|Publication number||US7072725 B2|
|Application number||US 10/007,772|
|Publication date||Jul 4, 2006|
|Filing date||Nov 8, 2001|
|Priority date||Mar 26, 2001|
|Also published as||US20020143580|
|Publication number||007772, 10007772, US 7072725 B2, US 7072725B2, US-B2-7072725, US7072725 B2, US7072725B2|
|Inventors||Guy Scott Bristol, Peter Joseph Kovach, Keith Jasperson|
|Original Assignee||Medtronic, Inc.|
|Export Citation||BiBTeX, EndNote, RefMan|
|Patent Citations (19), Non-Patent Citations (1), Referenced by (34), Classifications (12), Legal Events (3)|
|External Links: USPTO, USPTO Assignment, Espacenet|
This application claims the benefit of U.S. Provisional Application No. 60/278,820, filed Mar. 26, 2001, which is incorporated herein by reference in its entirety.
The present invention generally relates to an implantable therapeutic substance infusion device, also known as an implantable “drug pump.” Specifically, the invention is an implantable drug pump configurer that considers aspects of the implantable pump along with specific drug formulations. More specifically the invention relates to real-time communication between physicians and the implantable therapeutic substance infusion device to assist the clinician in managing patients receiving therapy.
Optimally, a technology-based health care system that fully integrates the technical and social aspects of patient care and therapy should be able to flawlessly connect the client with care providers irrespective of separation distance or location of the participants. While clinicians will continue to treat patients in accordance with accepted modern medical practice, developments in communications technology are making it ever more possible to provide medical services in a manner independent of time and location.
The medical device industry produces a wide variety of electronic and mechanical devices for treating patient medical conditions. Depending upon medical condition, medical devices can be surgically implanted or connected externally to the patient receiving treatment. Clinicians use medical devices alone or in combination with therapeutic substance therapies and surgery to treat patient medical conditions. For some medical conditions, medical devices provide the best, and sometimes the only, therapy to restore an individual to a more healthful condition and a fuller life. One type of medical device is an implantable therapeutic substance infusion device.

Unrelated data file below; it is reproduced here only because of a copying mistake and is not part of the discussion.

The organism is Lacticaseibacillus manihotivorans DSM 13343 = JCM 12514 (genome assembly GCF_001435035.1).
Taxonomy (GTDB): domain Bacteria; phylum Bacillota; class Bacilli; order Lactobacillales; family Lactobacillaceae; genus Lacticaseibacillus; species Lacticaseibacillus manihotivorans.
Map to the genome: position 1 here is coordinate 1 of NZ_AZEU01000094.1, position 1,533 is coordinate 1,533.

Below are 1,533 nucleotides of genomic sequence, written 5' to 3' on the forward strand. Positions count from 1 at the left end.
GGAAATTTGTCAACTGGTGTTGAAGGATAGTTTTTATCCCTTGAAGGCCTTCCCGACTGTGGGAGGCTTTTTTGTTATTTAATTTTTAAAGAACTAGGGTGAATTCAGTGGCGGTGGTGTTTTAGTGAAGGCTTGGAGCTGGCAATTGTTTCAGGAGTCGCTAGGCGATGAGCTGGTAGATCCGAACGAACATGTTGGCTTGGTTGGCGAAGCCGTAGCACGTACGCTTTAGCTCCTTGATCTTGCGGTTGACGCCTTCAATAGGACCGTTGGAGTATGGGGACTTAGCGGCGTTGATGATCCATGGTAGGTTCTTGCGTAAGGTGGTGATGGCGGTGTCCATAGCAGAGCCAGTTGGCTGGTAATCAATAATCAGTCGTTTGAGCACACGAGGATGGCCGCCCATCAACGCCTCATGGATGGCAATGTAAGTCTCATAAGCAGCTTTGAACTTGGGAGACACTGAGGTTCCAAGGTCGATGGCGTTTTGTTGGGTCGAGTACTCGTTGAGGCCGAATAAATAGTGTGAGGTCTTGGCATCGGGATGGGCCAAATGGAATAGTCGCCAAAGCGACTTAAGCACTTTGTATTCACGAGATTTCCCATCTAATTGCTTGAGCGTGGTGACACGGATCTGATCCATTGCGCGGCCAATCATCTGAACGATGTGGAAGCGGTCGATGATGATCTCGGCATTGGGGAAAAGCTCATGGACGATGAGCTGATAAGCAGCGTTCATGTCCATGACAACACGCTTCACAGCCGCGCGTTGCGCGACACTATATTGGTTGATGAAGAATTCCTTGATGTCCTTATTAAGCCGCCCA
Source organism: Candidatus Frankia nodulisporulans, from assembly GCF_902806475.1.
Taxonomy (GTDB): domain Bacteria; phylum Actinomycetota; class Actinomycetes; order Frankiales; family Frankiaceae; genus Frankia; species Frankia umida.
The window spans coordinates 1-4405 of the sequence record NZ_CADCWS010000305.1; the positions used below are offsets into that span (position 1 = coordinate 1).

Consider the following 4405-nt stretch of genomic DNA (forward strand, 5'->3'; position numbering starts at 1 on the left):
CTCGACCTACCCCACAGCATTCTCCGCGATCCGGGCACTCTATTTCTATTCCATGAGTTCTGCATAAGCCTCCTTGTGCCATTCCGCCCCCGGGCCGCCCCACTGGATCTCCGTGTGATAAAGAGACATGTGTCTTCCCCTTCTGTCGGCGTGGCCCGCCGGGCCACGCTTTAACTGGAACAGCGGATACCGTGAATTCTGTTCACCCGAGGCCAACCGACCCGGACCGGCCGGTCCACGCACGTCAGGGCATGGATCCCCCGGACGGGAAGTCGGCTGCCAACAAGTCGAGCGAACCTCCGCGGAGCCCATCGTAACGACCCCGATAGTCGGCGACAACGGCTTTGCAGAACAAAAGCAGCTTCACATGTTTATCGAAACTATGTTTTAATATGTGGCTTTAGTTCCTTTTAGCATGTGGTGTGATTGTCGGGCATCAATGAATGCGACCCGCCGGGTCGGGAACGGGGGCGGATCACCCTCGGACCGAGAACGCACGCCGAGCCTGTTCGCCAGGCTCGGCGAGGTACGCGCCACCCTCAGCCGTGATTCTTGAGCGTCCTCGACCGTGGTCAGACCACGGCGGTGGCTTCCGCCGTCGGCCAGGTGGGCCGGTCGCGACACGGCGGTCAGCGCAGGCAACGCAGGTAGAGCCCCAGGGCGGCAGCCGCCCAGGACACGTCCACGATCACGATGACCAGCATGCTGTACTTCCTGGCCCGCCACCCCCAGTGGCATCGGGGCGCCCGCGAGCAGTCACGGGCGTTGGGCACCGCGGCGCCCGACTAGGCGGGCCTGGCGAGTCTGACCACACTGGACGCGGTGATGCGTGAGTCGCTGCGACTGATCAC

An implantable therapeutic substance infusion device is implanted by a clinician into a patient at a location appropriate for the therapy. Typically, a therapeutic substance infusion catheter is connected to the device outlet and implanted to infuse the therapeutic substance such as a drug or infusate at a programmed infusion rate and predetermined location to treat a condition such as pain, spasticity, cancer, and other medical conditions. Many therapeutic substance infusion devices are configured in such a way that the device can be replenished with therapeutic substance through a septum while the device is implanted, so the time the device can be implanted may not be limited by therapeutic substance capacity. An example of an implantable therapeutic substance infusion is shown in Medtronic, Inc. product brochure entitled “SynchroMed® Infusion System” (1995). The infusion device has a housing; a power source; a therapeutic substance reservoir configured for containing a therapeutic substance and being refilled with the therapeutic substance while implanted; a therapeutic substance pump fluidly coupled to the therapeutic substance reservoir, and electrically coupled to the power source; and, electronics electrically coupled to the power source and coupled to the therapeutic substance pump. The electronics include a processor; memory coupled to the processor; an infusion program residing in memory, the infusion program capable of being modified once the therapeutic substance infusion device is implanted; and, transceiver circuitry coupled to the processor for externally receiving and transmitting therapeutic substance infusion device information.